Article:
Patrick Woodcock (R) with a Yezidi elder at the Lalish Temple, Kurdistan Region. Photo: courtesy of Patrick Woodcock.
Canadian poet and world wanderer Patrick Woodcock sees himself as an “almost-Kurd.”
After spending two years in Iraq’s autonomous Kurdistan Region -- mostly in Duhok -- where he lived through the cold and heat, hung out and hiked the mountains and broke bread with the Kurds and taught them English, he came as near as he could to feeling like a Kurd.
That sentiment is scattered throughout Echo Gods and Silent Mountains, the collection of poems he published about his Kurdish experience.
The book is by far the most beautiful, deep and touching collection of poetry written on Kurds by a non-Kurd.
Woodcock speaks and feels like a Kurd when he writes: “For as long as our city sits on oil, we will sit in blood.” Or “The pond remembers another time: when flames were for light and children didn’t have to run from their light.”
But why did he step out of his comfort zone, the peaceful Canada where even many Kurds themselves have sought refuge as immigrants escaping bitter hardships and shattered lives?
“I am Canadian, and lucky to be so, so I have no right to close my eyes and run away from anything,” Woodcock says. “I feel I have a moral obligation to witness as much as I can and help whenever possible. To hide within the safe geographical bubble of my country of birth is criminal as far as I’m concerned,” he says.
Woodcock is a poet, wanderer, writer and witness who has lived in Iceland, Russia, Bosnia, Colombia, Oman and Saudi Arabia.
He now lives in Azerbaijan, where he looks to meet more Kurds while working on another book about Kurds. “I will hopefully get the chance to meet the small Kurdish population of Azerbaijan over the summer – there are about 6,200 Kurds here. I look forward to seeing how they feel about being an extremely small ethnic group in a country of many,” he says.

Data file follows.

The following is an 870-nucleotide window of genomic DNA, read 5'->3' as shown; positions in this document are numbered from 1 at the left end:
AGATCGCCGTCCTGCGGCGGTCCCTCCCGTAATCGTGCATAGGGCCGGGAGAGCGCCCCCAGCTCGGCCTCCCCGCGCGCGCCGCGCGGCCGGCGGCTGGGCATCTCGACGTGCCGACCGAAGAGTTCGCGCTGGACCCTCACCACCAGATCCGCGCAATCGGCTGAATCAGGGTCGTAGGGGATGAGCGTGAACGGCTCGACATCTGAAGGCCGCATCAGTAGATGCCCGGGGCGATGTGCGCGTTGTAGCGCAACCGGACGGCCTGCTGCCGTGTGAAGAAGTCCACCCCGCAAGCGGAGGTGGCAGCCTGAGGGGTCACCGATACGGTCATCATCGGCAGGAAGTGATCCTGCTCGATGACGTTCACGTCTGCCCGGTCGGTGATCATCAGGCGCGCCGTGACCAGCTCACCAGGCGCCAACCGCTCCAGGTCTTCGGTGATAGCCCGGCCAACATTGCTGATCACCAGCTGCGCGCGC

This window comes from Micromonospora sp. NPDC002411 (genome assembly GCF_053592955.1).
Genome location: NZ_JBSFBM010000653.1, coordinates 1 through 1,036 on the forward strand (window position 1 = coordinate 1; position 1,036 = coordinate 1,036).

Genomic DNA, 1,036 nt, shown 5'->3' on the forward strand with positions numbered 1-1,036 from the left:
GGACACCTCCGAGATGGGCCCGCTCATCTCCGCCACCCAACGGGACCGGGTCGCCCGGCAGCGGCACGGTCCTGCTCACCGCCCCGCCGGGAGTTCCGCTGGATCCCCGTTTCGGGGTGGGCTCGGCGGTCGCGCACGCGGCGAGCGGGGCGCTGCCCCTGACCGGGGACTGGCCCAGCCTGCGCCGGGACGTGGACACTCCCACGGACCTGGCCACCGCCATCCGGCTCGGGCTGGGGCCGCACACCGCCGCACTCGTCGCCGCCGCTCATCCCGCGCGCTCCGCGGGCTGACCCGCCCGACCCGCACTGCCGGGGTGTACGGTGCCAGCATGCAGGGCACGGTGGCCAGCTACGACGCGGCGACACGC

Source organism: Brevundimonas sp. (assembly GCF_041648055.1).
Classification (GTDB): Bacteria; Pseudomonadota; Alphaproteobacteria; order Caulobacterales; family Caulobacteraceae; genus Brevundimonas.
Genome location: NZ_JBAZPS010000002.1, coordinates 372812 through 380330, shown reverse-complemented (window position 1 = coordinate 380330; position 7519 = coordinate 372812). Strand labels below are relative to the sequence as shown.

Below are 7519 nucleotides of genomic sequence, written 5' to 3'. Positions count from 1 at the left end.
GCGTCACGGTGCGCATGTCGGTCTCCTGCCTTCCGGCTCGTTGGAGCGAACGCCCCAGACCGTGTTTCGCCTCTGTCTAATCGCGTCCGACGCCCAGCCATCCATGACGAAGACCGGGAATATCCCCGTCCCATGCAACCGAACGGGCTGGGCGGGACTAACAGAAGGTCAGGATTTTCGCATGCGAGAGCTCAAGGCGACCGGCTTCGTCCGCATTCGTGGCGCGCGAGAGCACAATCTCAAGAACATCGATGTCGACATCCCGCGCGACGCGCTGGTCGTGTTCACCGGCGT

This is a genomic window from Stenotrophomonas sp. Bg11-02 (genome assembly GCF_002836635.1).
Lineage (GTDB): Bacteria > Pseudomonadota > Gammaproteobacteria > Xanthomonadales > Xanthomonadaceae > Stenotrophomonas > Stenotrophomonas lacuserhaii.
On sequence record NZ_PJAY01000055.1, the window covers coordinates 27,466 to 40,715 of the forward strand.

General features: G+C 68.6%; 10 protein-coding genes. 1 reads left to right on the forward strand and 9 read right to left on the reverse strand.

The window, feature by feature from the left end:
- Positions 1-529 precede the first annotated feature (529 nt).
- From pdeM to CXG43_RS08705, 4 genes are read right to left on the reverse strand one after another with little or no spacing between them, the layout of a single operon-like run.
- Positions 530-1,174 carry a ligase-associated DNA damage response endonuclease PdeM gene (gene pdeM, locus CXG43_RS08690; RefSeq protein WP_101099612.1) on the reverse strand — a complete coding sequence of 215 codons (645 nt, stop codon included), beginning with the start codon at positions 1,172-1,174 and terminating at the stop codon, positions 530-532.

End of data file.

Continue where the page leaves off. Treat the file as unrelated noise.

Canada’s Globe and Mail newspaper described Echo Gods and Silent Mountains as “a noisy, conflicted affair, unwilling to sacrifice complexity for theme.”
What distinguishes Patrick Woodcock from other Westerners who, for a variety of reasons, call Kurdistan home for a phase, is his genuine empathy and his non-condescending perspective.
He does not apply Western Standards to judge the wounded Kurdistan, does not look down upon Kurds’ mistakes and miseries, no traces of self-importance or self-interest is found in his personality and his writing.
“I sleep better when I have written something I like,” says the poet, who does not write for profit, ego or fame. “I am also kinder, funnier and more tolerant after I have written. I guess my writing helps me navigate through this odd life we are given – this life that, in the end, makes absolutely no sense to me.”
About his most inspiring moments in Kurdistan, Woodcock says there were many, but then singles out meeting his friend Siyamand’s father as the experience that had the most lasting effect on him.
“He is 88, and has suffered two strokes. He spent his life fighting as a Peshmerga – he saw his village destroyed and gutted. But he still would come out with us to the irrigation pond near his old home in Binavy. He would sit and talk and pray and smile. It was beautiful to watch him stare at the mountains.”
“Kurds are certainly the toughest people I have ever met,” he says, describing them as,” An odd mixture of optimism and fatalism.”
Woodcock, is the author of this and seven other poetry books. Always Die Before Your Mother was one of the top Globe and Mail bestsellers. His poetry has been published in the United States, Britain, India, Colombia and Canada.
More about the book: http://www.ecwpress.com/books/echo-gods-and-silent-mountains
A video of Woodcock’s reading: http://www.youtube.com/watch?feature=player_embedded&v=GXRPJdM82Ns